Depending on if the neighbor kids are watching and cheering him on, a boy might feel differently about how safe it is to jump off the roof and into a swimming pool. Being able to keep a clear head in these situations is kind of vital. In a post for Voices on Project Management, Mario Trentim provides a quick reminder to keep your objectivity when it comes to risk.
The Deep End of Risk
Objective analysis uses observable and/or measurable criteria. Subjective analysis relies on emotions, gut instincts, a specific point of view, etc. Subjective analysis does have its place at times, but not when it comes to good project risk management. Trentim has some tips about how you can maintain objectivity.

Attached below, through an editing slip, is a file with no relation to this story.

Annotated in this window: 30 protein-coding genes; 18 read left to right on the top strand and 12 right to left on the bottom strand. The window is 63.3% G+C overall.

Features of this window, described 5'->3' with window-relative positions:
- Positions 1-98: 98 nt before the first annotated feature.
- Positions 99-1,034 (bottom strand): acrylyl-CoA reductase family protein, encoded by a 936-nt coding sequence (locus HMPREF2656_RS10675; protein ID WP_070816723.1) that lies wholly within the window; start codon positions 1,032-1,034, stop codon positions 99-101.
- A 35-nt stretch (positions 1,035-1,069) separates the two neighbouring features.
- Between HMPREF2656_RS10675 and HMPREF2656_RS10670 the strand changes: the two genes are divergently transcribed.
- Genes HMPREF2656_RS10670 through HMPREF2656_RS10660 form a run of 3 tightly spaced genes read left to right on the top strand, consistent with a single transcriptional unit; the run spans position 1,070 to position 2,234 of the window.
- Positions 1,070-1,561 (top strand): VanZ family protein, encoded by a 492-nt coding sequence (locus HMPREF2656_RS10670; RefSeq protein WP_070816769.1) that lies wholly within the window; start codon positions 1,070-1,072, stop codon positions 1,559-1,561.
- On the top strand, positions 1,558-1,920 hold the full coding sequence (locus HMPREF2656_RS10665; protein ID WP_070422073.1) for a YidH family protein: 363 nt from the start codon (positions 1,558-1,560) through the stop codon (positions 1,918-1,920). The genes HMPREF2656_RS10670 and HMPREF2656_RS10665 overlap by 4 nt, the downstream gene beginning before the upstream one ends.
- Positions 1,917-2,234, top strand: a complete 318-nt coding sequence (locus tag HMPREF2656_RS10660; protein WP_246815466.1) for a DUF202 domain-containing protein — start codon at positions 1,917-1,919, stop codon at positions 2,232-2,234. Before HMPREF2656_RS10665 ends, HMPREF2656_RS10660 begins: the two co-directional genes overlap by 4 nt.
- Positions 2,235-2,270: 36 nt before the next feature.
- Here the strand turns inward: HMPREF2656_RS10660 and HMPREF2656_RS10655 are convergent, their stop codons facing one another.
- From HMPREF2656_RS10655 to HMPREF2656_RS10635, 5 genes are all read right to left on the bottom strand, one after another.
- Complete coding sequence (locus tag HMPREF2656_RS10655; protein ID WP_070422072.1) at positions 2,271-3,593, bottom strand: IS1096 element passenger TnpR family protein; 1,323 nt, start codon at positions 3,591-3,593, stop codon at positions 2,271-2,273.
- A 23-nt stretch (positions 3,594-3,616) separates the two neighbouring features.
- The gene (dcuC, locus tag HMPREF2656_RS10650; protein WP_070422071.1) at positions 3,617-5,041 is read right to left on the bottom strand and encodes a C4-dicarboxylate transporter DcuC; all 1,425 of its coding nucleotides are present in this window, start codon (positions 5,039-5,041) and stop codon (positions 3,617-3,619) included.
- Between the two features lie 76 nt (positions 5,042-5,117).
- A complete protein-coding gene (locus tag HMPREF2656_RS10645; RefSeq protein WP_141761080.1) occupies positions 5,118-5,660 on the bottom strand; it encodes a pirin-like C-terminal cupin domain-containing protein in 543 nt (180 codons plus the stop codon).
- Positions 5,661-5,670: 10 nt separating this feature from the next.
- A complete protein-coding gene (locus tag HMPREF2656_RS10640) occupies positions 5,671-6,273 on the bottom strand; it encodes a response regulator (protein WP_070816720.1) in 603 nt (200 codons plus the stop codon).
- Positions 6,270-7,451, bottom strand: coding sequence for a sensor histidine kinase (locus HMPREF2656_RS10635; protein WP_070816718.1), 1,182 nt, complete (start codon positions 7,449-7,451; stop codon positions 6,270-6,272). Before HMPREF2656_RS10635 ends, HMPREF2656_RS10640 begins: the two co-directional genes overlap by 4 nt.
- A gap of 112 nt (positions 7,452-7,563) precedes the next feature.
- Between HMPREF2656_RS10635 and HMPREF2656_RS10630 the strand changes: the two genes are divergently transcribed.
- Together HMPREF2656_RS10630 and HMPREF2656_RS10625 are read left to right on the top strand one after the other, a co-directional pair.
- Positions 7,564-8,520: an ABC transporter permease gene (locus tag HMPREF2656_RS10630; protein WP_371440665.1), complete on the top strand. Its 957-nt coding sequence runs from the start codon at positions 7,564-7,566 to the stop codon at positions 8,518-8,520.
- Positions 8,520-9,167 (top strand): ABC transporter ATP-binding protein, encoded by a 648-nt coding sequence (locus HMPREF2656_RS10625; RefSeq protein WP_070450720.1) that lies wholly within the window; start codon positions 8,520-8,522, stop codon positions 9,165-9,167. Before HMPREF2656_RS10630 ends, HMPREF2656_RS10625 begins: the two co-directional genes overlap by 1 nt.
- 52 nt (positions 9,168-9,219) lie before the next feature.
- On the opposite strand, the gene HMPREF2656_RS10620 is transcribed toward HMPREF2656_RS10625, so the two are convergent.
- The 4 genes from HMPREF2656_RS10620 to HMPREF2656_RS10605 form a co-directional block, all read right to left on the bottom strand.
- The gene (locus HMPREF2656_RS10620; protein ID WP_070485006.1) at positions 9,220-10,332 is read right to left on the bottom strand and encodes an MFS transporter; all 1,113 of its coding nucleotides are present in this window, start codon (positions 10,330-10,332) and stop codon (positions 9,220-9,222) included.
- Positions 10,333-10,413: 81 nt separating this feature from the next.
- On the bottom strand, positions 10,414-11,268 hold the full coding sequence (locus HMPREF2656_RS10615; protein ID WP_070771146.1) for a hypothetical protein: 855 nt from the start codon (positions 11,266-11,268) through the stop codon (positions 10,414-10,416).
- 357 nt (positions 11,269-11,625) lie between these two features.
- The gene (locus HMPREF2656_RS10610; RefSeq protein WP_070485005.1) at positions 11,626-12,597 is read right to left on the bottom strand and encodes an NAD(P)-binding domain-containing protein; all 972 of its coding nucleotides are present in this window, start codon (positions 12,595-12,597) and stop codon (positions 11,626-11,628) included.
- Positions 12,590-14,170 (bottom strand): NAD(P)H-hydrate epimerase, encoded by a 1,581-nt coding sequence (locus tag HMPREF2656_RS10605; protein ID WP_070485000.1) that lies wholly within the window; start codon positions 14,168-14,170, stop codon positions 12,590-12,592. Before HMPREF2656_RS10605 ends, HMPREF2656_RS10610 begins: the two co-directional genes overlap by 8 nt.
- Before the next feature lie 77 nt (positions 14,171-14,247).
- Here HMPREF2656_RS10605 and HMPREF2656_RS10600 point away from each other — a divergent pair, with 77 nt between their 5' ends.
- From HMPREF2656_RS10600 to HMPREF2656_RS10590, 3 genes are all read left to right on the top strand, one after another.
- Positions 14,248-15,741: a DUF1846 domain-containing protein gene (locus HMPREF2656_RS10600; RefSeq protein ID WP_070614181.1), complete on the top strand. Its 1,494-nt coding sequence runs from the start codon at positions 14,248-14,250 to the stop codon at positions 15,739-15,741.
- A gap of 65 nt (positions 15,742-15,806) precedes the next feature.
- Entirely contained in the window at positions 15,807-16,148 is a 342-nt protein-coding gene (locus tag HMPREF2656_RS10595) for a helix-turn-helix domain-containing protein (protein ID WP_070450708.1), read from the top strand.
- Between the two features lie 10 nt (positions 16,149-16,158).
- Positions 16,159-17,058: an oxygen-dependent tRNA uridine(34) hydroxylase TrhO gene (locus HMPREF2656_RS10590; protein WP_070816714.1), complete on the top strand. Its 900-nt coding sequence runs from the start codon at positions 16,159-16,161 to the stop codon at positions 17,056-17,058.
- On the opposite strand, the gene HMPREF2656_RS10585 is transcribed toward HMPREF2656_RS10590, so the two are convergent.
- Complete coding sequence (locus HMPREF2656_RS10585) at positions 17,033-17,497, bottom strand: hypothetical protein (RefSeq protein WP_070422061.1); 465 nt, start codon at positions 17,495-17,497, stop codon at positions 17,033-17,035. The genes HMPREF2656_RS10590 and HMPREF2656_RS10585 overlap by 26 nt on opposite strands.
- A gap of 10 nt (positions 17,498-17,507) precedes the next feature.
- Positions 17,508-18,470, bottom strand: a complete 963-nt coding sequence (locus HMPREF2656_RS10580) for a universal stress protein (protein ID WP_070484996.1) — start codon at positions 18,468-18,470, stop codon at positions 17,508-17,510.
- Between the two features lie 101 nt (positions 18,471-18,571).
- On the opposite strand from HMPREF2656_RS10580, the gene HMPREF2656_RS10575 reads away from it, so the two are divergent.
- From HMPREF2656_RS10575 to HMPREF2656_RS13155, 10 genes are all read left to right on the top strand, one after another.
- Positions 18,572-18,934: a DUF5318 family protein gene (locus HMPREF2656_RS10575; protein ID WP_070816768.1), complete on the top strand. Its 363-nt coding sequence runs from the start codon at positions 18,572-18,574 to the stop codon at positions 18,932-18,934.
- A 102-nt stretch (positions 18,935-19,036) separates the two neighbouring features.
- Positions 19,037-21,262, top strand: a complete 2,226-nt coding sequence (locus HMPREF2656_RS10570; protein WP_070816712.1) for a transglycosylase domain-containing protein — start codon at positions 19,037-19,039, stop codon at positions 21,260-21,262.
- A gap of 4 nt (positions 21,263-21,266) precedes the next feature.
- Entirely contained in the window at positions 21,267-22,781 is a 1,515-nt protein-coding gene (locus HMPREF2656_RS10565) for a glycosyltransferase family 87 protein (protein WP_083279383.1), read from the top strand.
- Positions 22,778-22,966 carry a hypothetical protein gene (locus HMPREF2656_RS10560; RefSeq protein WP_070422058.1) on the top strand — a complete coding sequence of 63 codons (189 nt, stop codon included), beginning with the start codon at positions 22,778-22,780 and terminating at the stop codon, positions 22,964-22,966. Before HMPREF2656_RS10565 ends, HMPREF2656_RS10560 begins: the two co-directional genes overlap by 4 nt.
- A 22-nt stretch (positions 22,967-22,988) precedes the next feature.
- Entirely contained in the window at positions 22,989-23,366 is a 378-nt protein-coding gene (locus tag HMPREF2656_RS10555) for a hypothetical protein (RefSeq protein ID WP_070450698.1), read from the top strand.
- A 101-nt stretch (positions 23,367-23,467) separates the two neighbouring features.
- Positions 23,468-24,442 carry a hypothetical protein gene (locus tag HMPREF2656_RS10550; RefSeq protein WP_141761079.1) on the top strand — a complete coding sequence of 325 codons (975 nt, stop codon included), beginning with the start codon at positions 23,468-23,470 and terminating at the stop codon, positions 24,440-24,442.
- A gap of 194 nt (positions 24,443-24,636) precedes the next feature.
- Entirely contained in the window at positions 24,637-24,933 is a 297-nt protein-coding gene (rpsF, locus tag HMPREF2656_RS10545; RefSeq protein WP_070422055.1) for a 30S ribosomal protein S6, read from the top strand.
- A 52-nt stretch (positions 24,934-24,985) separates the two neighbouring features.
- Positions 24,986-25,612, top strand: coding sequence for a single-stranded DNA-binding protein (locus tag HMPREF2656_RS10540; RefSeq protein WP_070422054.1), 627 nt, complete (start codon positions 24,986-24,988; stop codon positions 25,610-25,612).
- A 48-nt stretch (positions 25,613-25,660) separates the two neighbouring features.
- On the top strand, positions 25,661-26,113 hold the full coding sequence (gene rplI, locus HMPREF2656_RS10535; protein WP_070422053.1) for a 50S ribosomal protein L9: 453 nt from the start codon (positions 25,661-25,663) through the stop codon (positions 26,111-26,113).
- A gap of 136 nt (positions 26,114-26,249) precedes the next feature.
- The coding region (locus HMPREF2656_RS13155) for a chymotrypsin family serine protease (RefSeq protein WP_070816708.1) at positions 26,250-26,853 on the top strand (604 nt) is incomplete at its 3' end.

For starters, consult tools and standards like the PMBOK. Then define qualitative scales in the risk management plan, about which Trentim offers this:
The Committee of Sponsoring Organizations of the Treadway Commission’s Risk Assessment in Practice has created some good examples of what impact and probability scales could look like. (See pages 4 and 5). You may also want to check the Project Risk Management Handbook: A Scalable Approach (page 20).
If you can, bring in an expert to give his or her esteemed opinion of the really tricky risks. (It may be subjective analysis, but at least it is coming from someone who has been around the block.) At the full post, Trentim references and links to several more specific documents that can be used to help you better manage risk. You can view it all here: http://www.projectmanagement.com/blog-post/22338/Qualitative-Risk-Analysis–Don-t-Lose-Your-Objectivity